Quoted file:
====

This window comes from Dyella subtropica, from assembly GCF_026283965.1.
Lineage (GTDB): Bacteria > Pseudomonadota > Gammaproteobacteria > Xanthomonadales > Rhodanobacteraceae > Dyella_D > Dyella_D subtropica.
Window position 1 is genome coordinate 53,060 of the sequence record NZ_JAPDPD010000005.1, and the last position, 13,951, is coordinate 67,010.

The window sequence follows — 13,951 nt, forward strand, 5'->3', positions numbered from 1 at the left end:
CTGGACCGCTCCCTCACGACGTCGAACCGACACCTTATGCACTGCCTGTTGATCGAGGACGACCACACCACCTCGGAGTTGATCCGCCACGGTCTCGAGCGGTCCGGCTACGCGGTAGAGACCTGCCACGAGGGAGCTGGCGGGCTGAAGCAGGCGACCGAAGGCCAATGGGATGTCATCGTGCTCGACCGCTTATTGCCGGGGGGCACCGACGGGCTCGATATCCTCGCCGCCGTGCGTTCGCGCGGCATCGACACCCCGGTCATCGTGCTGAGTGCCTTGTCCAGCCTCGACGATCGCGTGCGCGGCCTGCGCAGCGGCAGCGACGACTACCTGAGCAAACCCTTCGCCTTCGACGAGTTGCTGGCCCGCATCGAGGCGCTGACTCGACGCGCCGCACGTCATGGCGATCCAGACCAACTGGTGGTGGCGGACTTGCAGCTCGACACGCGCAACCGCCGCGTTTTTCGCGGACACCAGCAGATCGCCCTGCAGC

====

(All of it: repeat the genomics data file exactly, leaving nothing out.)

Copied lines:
This window comes from Dyella subtropica, from assembly GCF_026283965.1.
Lineage (GTDB): Bacteria > Pseudomonadota > Gammaproteobacteria > Xanthomonadales > Rhodanobacteraceae > Dyella_D > Dyella_D subtropica.
Window position 1 is genome coordinate 53,060 of the sequence record NZ_JAPDPD010000005.1, and the last position, 13,951, is coordinate 67,010.

The window sequence follows — 13,951 nt, forward strand, 5'->3', positions numbered from 1 at the left end:
CTGGACCGCTCCCTCACGACGTCGAACCGACACCTTATGCACTGCCTGTTGATCGAGGACGACCACACCACCTCGGAGTTGATCCGCCACGGTCTCGAGCGGTCCGGCTACGCGGTAGAGACCTGCCACGAGGGAGCTGGCGGGCTGAAGCAGGCGACCGAAGGCCAATGGGATGTCATCGTGCTCGACCGCTTATTGCCGGGGGGCACCGACGGGCTCGATATCCTCGCCGCCGTGCGTTCGCGCGGCATCGACACCCCGGTCATCGTGCTGAGTGCCTTGTCCAGCCTCGACGATCGCGTGCGCGGCCTGCGCAGCGGCAGCGACGACTACCTGAGCAAACCCTTCGCCTTCGACGAGTTGCTGGCCCGCATCGAGGCGCTGACTCGACGCGCCGCACGTCATGGCGATCCAGACCAACTGGTGGTGGCGGACTTGCAGCTCGACACGCGCAACCGCCGCGTTTTTCGCGGACACCAGCAGATCGCCCTGCAGC